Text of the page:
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Fundamentals of Corporate Finance - Stephen A Ross

Fundamentals of Corporate Finance

Author: Stephen A Ross
Book title: Fundamentals of Corporate Finance
ISBN: 0070183341
ISBN13: 978-0070183346
Publisher: McGraw Hill Higher Education; Alternate ed of 9th revised ed edition (2009)
Language: English
Category: Finance
Rating: 4.6/5
Votes: 256
Pages: 992 pages
More formats: lit azw doc txt

The best-selling Fundamentals of Corporate Finance (FCF) is written with one strongly held principle– that corporate finance should be developed and taught in terms of a few integrated, powerful ideas. As such, there are three basic themes that are the central focus of the book: 1) An emphasis on intuition—underlying ideas are discussed in general terms and then by way of examples that illustrate in more concrete terms how a financial manager might proceed in a given situation. 2) A unified valuation approach—net present value (NPV) is treated as the basic concept underlying corporate finance. Every subject covered is firmly rooted in valuation, and care is taken to explain how particular decisions have valuation effects. 3) A managerial focus—the authors emphasize the role of the financial manager as decision maker, and they stress the need for managerial input and judgment.

The Ninth Edition continues the tradition of excellence that has earned Fundamentals of Corporate Finance its status as market leader. Every chapter has been updated to provide the most current examples that reflect corporate finance in today’s world. The supplements package has been updated and improved, and with the new Excel Master online tool, student and instructor support has never been stronger.

The Alternate Edition includes 6 more chapters than the Standard Edition.

Reviews: (7)
Antuiserum
I have a mathematics background along with an undergrad degree in business, so you understand I am not financially illiterate. This is the WORST financial text I've ever seen. The examples are often unclear, there is no in-depth explanation of key concepts. As other reviewers have noted, I learned more from YouTube and the rest of the internet. The examples that ARE provided are not step-by-step, detailed, or explanatory. They are straightforward, you figure out where the numbers came from, so the "examples" are more accurately described as additional problems with answer provided. You must reverse engineer and discover for yourself from where data was gleaned. It is literally the least understandable and followable text I've ever had (3 schools, Bachelor, 2 Masters)! These outdated editions exist and still are used apparently because nothing significant is changed in new editions except the price (according to other reviews and research). I would avoid this text like the plague and do the same for a course requiring it, if possible.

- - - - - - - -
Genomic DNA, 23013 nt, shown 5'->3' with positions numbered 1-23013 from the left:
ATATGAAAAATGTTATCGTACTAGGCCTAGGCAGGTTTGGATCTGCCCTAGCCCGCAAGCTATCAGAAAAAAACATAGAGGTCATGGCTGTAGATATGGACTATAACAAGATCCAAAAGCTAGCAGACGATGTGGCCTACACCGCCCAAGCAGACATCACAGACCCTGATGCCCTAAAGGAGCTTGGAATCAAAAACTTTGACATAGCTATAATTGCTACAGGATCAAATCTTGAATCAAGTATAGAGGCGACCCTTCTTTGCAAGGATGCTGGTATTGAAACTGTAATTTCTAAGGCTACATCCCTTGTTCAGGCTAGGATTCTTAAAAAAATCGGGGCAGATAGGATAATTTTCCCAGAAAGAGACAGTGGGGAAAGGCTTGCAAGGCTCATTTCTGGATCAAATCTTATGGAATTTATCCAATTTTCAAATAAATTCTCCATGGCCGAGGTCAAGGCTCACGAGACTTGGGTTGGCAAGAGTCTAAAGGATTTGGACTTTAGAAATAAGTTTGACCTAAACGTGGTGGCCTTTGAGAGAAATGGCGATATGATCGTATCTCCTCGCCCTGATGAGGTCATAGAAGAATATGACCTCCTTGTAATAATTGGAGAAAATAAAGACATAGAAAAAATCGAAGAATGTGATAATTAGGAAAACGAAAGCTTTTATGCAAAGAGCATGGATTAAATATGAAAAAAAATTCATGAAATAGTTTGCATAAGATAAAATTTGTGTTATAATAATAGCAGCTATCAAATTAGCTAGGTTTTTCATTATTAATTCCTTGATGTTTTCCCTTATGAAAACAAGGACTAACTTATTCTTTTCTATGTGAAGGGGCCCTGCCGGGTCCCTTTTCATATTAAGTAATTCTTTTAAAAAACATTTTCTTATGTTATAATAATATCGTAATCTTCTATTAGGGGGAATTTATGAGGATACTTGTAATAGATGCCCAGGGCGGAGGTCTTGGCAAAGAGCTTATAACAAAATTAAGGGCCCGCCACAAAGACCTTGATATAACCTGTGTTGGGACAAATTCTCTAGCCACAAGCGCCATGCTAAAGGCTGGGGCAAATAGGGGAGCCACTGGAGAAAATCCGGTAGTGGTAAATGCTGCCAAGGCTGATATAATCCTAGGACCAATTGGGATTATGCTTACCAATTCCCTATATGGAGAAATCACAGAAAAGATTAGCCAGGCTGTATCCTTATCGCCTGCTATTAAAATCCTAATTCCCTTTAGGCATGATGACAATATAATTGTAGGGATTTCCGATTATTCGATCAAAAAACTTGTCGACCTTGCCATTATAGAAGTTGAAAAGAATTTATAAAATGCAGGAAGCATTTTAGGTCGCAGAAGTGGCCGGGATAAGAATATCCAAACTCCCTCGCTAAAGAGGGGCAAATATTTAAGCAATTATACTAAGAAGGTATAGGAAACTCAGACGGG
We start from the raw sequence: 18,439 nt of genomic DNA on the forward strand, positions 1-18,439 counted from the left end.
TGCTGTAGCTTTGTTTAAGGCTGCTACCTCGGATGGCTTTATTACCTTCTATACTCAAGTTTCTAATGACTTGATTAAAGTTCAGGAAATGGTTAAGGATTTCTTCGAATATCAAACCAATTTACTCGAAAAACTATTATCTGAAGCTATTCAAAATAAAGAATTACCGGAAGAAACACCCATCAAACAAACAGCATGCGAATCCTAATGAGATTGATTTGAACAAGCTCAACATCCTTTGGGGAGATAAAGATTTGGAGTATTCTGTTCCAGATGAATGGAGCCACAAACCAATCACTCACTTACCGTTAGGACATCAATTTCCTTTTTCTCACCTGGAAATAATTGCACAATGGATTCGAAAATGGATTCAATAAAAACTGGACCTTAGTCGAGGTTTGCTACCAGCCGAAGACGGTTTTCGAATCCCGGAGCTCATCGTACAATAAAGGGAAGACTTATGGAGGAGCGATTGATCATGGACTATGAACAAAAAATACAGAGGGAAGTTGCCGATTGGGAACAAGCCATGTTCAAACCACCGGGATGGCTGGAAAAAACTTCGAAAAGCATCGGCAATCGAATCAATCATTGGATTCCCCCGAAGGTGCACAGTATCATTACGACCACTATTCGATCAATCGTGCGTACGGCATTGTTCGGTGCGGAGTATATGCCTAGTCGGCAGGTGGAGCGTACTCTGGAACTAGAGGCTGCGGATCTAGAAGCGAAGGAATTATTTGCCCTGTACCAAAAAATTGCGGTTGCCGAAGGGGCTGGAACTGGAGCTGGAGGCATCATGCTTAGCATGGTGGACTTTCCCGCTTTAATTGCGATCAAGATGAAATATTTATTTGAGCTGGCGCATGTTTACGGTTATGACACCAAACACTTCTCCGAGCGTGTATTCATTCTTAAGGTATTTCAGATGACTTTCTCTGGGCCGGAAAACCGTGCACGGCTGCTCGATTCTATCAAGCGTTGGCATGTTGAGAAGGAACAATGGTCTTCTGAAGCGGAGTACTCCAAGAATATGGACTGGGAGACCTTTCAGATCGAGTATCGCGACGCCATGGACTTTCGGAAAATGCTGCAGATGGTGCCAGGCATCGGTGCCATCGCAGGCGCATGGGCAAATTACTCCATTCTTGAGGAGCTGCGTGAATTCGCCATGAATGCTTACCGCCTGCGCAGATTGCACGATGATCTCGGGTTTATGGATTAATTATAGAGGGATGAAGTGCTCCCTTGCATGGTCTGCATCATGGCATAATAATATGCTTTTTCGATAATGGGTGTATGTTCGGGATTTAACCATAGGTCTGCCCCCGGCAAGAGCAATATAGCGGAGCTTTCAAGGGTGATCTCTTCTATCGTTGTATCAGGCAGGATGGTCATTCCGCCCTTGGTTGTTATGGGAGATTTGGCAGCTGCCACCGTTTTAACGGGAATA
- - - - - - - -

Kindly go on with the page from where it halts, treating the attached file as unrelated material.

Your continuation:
Raelin
As other reviewers have noted, the book is a jumble. I can't find my way through chapters logically, let alone see the logical flow of the book as a whole. It claims to have electronic links to things like spreadsheets and videos...it does not. All the links are dead. The publisher's website promises tons of content, and there's virtually nothing, and what is there is just fluff, not of any real use.

And finally, the book is not updated in any meaningful way since the 8th edition (I compared it in the library). Literally all they did was tweak the number in the problem section so you don't get the same answers. Every word of the text is verbatim, except for some very minor changes (they refer to different baseball players' salaries, or sales of expensive art auction items). So they published a "new" edition not cause there's new information, or to update the content in keeping with the 2008-present recession, or anything else of academic merit. The changes are basically cosmetic, in order to sell more books. Putting out a new edition was not just unnecessary, it was evil.